The Black Eye Club, Bread & Roses Theatre

BEC_MAIN_PRESS_IMAGE.jpg

Zoe’s back at her commuter belt town’s refuge after her husband beat her up again. This time it’s because Palace lost. Last time, it was because she was nagging to much. She jokes about what will bring her here the next time with her new friend Dave, an anxious gay man who escaped through his bathroom window after his partner beat the shit out of him again. Dave’s not allowed in the refuge, but Zoe felt bad and snuck him in.

Continue reading

Advertisements

Tryst, Tabard Theatre

https://cdn.thestage.co.uk/wp-content/uploads/2017/10/16173935/Tryst-Alastair-Hilton-54371-700x455.jpg

George Joseph Smith was a petty thief and con man who preyed on the most vulnerable women he could find. He would win their love, persuade them to elope, then strand them on their honeymoon after cleaning out their bank account. In exchange, these women who were lonely and insecure, would have a wedding night of bliss. He thought this was more than fair.

Continue reading

The End of Hope, Soho Theatre

https://s3.amazonaws.com/wos-photos-production/119286.jpg

a co-production with the Orange Tree Theatre

You only find round beds with pink satin sheets in particular places or owned by particular people. But it’s safe to say that a woman wearing a full, fur-suited mouse costume complete with face/head mask is not one of these.

Continue reading

All the Little Lights, Arcola Theatre

https://www.arcolatheatre.com/wp-content/uploads/2017/06/Tessie-Orange-Turner-Sarah-Hoare-in-ALL-THE-LITTLE-LIGHTS-by-Jane-Upton-credit-Robert-Day-1.jpg

by guest critic Gregory Forrest

Hilarious and heart-breaking in equal measure, Jane Upton’s work is a darkly realistic shock to the system. Nominated for Best Play at the Writers’ Guild of Great Britain Awards 2017 and joint winner of the 2016 George Devine Award, All the Little Lights is an astonishing achievement.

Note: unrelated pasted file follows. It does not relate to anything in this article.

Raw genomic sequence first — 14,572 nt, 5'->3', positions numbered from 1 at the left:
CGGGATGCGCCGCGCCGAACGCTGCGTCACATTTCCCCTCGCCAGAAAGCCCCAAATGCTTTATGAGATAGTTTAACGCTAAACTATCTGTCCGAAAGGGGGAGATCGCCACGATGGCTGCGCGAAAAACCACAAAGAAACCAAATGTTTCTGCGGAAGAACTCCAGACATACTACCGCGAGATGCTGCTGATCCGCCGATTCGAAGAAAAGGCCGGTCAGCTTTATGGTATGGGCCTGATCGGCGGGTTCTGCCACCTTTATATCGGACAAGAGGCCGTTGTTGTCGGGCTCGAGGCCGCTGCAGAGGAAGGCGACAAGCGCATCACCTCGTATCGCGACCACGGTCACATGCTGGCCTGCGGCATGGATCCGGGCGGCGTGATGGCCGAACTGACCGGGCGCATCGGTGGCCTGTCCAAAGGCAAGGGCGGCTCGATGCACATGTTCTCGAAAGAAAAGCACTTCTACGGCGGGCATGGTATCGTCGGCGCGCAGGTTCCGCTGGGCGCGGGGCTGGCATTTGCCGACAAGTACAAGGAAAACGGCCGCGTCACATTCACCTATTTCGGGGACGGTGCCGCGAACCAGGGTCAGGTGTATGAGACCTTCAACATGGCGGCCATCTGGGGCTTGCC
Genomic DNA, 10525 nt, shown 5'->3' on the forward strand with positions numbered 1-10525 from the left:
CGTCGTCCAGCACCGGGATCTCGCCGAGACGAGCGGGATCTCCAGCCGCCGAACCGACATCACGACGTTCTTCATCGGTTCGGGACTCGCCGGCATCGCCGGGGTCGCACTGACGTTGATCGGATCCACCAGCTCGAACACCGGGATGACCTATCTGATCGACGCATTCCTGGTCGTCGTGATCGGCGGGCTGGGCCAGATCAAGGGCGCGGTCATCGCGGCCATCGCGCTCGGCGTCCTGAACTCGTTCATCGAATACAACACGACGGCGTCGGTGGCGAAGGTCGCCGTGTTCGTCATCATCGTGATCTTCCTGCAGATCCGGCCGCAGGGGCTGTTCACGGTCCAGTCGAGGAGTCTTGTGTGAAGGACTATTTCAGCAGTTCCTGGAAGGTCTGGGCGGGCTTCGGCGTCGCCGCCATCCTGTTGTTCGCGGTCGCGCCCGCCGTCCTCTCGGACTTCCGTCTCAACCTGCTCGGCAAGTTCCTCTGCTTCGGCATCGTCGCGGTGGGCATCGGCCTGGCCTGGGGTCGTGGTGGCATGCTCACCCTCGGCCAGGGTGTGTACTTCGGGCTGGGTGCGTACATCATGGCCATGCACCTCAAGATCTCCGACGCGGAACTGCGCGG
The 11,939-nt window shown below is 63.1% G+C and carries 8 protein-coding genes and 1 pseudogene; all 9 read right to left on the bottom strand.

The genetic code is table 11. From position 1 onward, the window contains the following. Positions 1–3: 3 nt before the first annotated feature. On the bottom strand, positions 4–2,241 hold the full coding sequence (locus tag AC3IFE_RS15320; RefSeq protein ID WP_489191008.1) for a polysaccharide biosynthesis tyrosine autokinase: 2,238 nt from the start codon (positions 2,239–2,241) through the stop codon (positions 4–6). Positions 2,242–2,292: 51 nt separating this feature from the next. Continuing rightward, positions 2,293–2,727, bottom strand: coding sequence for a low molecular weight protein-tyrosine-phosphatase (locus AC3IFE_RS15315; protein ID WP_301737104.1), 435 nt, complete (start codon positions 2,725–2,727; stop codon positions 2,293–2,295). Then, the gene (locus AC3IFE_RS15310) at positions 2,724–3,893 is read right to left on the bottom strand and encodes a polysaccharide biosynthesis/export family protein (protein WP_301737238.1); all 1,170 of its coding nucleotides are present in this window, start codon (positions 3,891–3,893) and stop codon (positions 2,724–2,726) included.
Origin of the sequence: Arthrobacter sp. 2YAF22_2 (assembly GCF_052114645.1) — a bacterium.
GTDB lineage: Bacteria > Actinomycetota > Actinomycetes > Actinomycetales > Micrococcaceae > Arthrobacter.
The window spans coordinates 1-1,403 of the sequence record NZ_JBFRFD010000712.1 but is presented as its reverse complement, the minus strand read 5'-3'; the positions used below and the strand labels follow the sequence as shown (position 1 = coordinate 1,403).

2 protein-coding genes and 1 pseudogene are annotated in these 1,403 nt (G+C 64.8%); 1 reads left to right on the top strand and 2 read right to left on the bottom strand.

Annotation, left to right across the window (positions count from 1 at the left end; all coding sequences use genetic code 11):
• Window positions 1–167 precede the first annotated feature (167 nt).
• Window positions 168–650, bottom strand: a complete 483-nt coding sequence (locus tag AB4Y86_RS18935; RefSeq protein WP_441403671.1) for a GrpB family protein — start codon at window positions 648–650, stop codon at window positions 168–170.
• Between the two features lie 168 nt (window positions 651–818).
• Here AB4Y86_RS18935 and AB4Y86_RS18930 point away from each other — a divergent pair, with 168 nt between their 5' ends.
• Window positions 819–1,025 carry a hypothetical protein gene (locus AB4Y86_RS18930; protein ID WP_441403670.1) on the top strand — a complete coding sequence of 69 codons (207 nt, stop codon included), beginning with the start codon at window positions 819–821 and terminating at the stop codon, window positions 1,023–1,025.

Continue reading

Thebes Land, Arcola Theatre

https://cdn.thestage.co.uk/wp-content/uploads/2016/12/for-webThebes-Land-Arcola-130-700x455.jpg

A playwright wants to write a play about patricide, but with an actual criminal onstage instead of an actor. Initial research leads him to a young man called Martin Santos, serving consecutive life sentences in Belmarsh for killing his father. As weeks pass and the two men get to know each other, stereotypes and expectations are upended in this moving story of masculinity, violence and theatre.

Continue reading

Me and Robin Hood, Royal Court

https://d19lfjg8hluhfw.cloudfront.net/wp-content/uploads/2017/08/31163848/use-58-1024x683.jpg

by guest critic Maeve Campbell

Shon Dale-Jones and Hoipolloi’s Me and Robin Hood has admirable intentions in aiming to raise awareness and money for charity ‘Street Child’. Dale-Jones’ one-man show is a personal narrative, part biography and part discussion on class and wealth divisions in Britain. The mythical medieval do-gooder is a central figure in the piece, an inspiration and obsession for the socially conflicted Dale-Jones.

Continue reading

Part of the Picture, Edinburgh Festival Fringe

https://pbs.twimg.com/media/DHY4q5zXkAA1gfE.jpg

Peppered across the North Sea, giant metal birds stretch towards the sky and drill into the seabed below, hunting for life-giving oils and gasses. Along their wide bellies, men work day and night to keep them moving in dangerous, dirty conditions. The money’s good, and the work is plentiful.

Continue reading